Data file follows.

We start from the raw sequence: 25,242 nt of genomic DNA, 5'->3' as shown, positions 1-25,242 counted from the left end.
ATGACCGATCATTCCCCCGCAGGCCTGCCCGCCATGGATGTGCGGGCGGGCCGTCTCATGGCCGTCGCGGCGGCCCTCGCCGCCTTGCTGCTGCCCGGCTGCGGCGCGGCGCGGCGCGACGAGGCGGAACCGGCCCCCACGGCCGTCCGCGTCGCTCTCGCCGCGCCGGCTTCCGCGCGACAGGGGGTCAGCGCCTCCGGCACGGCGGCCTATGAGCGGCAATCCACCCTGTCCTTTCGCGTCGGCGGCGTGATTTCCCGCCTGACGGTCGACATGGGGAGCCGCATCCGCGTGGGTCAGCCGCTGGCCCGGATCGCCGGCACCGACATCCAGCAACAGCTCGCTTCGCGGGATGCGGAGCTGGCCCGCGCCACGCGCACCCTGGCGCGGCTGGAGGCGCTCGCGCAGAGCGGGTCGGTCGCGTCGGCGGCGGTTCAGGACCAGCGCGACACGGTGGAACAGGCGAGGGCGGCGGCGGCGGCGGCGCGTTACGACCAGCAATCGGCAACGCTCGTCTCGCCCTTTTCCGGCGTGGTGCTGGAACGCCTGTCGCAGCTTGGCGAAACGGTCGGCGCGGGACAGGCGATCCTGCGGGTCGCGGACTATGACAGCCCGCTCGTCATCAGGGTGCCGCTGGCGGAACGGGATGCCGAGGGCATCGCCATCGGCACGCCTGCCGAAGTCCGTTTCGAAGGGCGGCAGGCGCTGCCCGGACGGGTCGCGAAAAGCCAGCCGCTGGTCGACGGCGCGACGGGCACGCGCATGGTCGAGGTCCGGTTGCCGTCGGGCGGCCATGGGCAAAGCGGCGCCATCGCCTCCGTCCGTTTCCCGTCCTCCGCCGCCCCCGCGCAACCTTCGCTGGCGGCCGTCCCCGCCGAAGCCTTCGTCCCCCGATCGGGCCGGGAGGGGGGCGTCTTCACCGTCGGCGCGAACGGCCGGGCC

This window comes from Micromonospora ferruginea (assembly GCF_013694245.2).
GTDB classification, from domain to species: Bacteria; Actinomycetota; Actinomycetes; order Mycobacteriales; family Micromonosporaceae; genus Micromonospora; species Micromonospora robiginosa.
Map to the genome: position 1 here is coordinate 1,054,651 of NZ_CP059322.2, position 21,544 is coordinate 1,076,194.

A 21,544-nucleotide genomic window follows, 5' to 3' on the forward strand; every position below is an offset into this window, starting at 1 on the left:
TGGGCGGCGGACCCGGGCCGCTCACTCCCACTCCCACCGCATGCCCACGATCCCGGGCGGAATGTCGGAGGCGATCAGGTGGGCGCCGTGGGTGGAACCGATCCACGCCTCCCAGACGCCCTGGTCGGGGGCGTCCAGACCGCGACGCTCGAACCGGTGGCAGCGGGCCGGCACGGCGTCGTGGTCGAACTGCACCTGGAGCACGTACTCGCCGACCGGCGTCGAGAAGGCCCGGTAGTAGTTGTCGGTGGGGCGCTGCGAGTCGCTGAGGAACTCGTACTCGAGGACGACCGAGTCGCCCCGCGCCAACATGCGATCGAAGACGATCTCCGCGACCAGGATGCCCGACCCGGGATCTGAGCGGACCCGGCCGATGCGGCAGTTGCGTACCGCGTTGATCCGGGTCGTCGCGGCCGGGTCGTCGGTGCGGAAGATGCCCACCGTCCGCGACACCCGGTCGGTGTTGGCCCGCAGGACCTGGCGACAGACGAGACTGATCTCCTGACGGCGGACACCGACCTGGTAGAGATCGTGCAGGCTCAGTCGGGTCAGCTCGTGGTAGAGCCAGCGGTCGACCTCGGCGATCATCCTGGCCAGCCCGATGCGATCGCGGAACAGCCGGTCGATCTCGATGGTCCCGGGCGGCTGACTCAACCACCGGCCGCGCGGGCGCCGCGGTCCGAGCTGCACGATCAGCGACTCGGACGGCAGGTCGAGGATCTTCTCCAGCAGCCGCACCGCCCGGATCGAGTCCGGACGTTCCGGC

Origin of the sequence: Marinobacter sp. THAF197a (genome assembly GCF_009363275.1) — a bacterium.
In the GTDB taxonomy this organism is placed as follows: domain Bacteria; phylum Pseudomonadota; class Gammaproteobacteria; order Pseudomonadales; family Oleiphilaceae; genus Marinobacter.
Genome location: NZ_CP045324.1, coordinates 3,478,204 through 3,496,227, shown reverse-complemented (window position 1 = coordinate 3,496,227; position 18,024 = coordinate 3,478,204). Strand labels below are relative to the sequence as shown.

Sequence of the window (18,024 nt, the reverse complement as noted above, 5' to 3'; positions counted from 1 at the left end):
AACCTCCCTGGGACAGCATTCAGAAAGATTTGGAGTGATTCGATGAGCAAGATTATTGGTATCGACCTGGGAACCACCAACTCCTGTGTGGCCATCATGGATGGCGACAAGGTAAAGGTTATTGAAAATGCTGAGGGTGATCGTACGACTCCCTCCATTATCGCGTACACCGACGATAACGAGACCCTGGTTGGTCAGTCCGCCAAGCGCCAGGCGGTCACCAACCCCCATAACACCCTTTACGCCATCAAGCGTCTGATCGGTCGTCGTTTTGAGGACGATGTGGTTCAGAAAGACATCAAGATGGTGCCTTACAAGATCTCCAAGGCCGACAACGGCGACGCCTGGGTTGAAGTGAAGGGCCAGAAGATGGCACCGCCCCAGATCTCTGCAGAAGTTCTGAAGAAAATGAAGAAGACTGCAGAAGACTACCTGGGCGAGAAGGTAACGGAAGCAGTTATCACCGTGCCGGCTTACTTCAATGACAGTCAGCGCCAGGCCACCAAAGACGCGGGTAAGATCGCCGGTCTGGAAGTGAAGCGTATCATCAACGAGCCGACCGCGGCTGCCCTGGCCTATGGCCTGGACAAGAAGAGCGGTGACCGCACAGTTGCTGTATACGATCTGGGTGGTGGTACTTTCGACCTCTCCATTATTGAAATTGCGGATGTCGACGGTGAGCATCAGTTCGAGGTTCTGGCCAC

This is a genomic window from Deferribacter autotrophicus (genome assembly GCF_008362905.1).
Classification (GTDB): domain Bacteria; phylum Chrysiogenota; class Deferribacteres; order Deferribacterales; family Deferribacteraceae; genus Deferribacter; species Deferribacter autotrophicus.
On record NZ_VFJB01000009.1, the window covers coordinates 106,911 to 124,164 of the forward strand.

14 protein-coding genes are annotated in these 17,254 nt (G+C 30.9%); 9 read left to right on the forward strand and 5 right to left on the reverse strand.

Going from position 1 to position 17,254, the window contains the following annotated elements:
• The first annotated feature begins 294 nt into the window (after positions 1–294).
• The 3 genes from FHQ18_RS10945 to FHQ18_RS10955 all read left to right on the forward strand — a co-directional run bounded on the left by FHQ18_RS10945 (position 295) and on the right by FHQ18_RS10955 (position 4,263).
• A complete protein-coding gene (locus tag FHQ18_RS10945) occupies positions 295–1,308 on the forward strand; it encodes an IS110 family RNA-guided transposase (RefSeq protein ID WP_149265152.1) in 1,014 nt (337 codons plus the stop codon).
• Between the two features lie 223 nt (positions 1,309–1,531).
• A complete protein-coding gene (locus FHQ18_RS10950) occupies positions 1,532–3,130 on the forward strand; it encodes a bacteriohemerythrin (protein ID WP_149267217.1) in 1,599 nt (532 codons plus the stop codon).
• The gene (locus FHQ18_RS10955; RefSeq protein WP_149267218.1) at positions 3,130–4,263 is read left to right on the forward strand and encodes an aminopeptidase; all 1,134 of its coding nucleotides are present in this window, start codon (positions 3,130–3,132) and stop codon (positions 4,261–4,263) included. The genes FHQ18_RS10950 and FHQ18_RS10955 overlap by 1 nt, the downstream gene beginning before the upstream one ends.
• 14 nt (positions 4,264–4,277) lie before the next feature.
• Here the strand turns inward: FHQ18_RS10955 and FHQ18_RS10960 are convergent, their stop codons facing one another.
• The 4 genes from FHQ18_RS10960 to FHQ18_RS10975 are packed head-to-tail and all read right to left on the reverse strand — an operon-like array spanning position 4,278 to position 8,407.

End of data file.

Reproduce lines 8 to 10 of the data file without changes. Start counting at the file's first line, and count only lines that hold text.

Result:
Origin of the sequence: Marinobacter sp. THAF197a (genome assembly GCF_009363275.1) — a bacterium.
In the GTDB taxonomy this organism is placed as follows: domain Bacteria; phylum Pseudomonadota; class Gammaproteobacteria; order Pseudomonadales; family Oleiphilaceae; genus Marinobacter.
Genome location: NZ_CP045324.1, coordinates 3,478,204 through 3,496,227, shown reverse-complemented (window position 1 = coordinate 3,496,227; position 18,024 = coordinate 3,478,204). Strand labels below are relative to the sequence as shown.